I corresponded recently with Cameron McCune, former superintendent of the Fullerton School District, in Fullerton, California. Here's what he had to say about the direction public education needs to go.
What is your vision for school districts in the twenty-first century?
Schools must change to match the needs of the digital learner and the needs of the world in which we now live. The purpose of school needs to be reinvented, not just modified. Specifically, we need to redefine the role of the teacher, the academic year and school day, and the content and delivery of curriculum.
The ideal school of the twenty-first century will focus on small groups of learners and coaches. This model facilitates learning and creates the bond between teacher and student that keeps both engaged. Thus, the role of the teacher needs to follow the coach model more than the lecturer model. The classical student-teacher ratio of one-to-twenty or one-to-thirty does not support this model.
What changes need to occur in terms of school schedules?
The classic agrarian-based school year also does not support the needs of today’s students or society. The typical school day of 8 a.m. to 2:30 p.m. does not address the facts that the majority of households have two working parents and that many students, particularly those in junior high school, do not perform their best at 8 o’clock in the morning. Three-month summers were too long for me, and they are too long for my thirteen-year-old daughter.
Why are we not adjusting our academic calendars to accommodate the needs of students and families? Instead of forcing schools to account for students’ whereabouts, much like jailers, education should be an open, year-round environment. Students should be free to schedule vacations just like employees of businesses. Instead of everyone taking time off during the summer, students should be able to take advantage of family trips and other opportunities throughout the year, as long as they maintain a minimum number of days of active classroom attendance and participation.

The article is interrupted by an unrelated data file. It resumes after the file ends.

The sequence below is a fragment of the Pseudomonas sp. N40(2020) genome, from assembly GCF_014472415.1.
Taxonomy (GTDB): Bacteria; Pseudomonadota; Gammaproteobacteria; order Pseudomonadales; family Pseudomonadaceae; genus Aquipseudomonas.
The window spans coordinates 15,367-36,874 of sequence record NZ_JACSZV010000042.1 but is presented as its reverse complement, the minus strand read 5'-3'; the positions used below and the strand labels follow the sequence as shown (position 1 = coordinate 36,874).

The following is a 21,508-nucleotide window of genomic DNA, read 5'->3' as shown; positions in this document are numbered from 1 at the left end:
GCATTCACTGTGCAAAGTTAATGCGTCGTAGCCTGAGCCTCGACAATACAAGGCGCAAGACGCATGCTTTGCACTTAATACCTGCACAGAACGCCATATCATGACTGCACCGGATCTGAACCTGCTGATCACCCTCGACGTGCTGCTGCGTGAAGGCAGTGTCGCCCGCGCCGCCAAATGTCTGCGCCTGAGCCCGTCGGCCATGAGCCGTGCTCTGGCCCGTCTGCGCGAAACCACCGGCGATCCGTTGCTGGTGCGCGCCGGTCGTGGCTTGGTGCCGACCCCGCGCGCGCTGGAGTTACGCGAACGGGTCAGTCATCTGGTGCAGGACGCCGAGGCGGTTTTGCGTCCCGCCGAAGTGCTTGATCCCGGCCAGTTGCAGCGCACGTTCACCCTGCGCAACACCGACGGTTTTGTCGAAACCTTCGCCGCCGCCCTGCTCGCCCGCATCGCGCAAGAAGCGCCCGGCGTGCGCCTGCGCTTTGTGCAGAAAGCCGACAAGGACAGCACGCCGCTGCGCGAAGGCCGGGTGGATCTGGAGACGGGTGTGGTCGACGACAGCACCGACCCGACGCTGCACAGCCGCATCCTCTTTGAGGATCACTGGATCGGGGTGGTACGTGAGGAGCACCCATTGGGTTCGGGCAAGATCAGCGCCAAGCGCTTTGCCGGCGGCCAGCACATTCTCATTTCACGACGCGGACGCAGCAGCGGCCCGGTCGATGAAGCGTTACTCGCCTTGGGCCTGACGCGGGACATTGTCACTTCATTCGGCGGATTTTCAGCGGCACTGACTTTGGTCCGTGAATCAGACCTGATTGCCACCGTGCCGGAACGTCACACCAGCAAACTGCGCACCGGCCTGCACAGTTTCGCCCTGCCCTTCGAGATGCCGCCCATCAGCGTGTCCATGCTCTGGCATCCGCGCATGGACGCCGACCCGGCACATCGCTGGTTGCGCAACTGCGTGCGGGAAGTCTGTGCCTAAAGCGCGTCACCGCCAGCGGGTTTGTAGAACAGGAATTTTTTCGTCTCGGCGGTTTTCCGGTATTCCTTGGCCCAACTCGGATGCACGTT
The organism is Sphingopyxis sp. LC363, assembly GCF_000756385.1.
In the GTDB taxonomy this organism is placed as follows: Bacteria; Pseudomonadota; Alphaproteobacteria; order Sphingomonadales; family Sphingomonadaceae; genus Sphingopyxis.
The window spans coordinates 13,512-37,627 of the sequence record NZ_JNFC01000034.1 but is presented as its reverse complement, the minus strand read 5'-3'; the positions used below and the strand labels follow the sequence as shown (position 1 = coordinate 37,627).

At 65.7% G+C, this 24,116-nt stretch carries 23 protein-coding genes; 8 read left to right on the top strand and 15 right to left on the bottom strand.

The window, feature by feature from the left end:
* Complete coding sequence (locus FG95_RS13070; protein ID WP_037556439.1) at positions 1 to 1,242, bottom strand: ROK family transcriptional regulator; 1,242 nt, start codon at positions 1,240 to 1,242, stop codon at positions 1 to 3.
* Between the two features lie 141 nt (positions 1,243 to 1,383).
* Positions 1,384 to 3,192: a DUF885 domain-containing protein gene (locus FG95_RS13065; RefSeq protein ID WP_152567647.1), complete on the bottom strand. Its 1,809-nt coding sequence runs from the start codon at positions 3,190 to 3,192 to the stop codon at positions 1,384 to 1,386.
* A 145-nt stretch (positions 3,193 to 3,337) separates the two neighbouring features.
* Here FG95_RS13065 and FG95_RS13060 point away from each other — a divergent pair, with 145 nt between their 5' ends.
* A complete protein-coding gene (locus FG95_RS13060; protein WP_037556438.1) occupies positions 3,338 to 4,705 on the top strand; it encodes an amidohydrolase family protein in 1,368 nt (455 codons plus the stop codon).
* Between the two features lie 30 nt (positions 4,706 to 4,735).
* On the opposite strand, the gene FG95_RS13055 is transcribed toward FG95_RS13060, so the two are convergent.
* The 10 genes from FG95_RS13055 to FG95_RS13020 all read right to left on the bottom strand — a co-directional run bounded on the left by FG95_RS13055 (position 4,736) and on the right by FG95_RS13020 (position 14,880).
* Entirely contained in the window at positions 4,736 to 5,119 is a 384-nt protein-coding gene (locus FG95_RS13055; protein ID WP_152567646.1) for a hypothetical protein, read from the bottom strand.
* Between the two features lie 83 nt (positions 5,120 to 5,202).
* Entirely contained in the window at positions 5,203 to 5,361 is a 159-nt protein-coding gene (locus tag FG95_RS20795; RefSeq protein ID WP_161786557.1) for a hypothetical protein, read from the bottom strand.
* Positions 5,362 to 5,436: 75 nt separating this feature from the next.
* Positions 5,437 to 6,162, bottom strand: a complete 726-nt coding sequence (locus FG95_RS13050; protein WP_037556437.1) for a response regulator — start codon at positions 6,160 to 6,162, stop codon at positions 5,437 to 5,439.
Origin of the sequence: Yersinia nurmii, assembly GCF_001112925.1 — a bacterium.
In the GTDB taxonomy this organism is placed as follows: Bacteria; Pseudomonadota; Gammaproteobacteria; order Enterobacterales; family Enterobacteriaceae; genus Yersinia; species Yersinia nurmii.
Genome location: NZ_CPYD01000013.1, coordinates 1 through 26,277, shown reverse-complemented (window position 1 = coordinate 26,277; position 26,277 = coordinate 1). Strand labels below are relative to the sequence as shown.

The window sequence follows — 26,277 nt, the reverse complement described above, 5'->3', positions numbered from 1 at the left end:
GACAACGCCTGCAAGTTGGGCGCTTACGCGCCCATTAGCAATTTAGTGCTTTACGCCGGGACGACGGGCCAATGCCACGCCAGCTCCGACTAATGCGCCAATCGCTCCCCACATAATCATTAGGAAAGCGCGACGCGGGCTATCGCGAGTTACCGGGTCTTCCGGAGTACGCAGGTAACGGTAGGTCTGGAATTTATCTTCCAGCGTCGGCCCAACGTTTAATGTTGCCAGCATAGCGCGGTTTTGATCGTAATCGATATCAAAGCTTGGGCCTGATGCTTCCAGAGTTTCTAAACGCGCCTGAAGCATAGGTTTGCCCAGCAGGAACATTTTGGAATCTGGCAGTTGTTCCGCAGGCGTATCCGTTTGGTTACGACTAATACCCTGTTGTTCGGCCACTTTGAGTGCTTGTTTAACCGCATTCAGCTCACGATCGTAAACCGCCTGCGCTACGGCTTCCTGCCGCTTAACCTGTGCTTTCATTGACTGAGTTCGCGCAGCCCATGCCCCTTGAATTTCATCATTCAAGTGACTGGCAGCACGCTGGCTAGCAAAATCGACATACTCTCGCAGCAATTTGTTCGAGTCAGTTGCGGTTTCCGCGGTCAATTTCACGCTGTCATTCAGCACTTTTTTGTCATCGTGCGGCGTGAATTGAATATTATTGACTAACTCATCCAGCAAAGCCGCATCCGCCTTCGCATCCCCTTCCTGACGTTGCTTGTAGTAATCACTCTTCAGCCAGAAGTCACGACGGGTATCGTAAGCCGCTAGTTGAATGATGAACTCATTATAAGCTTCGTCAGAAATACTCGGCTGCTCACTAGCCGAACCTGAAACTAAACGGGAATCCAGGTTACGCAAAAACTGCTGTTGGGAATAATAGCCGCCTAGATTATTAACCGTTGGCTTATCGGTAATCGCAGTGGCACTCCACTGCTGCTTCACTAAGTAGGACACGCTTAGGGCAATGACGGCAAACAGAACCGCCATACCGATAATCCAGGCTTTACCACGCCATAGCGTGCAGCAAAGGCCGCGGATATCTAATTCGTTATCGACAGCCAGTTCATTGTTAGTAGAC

What can we do to make learning more relevant?
Research supports the need for engaging and meaningful curriculum. Existing curriculum, therefore, should be reviewed and revised based on what we now know students need. Research and information-retrieval skills have replaced memorization. There are several areas in which all students should be proficient to be successful. Every child needs good communication and collaboration skills. Critical thinking, problem solving, and savvy decision making are also vital. Being comfortable with technology and its use are critical. Having a global perspective, particularly an understanding of the world’s cultures, is becoming increasingly important, too.
Specifically, what teaching methods do you recommend?
These skills are best acquired through project-based curriculum, which is meaningful and motivating to students and teachers because the activities have a purpose and a result that can be shared with others. Similar to what occurs in the working world today, good academic projects are undertaken by a team of learners with a coach.
Communication skills develop while working with others. Students should be able to select projects that interest them and change working groups based on common interests, regardless of the classroom or the teacher. Of course, projects should be categorized so students choose work that ensures they are being exposed to pertinent curriculum. Their work and schedule should be evaluated and modified regularly.
How can we take better advantage of technology to help manage learning?
The idea is that students would move at a challenging pace with their coach, and parents would constantly monitor and counsel kids for success. Programs such as PowerSchool can facilitate this communication by sending automatic notifications to students and parents, alerting them of progress, attendance, and upcoming opportunities. Parents and students can access a student’s progress 24/7 via the Internet and communicate with coaches via email or videoconferencing. The concept of all eighth graders or twelfth graders graduating at the same time could become obsolete.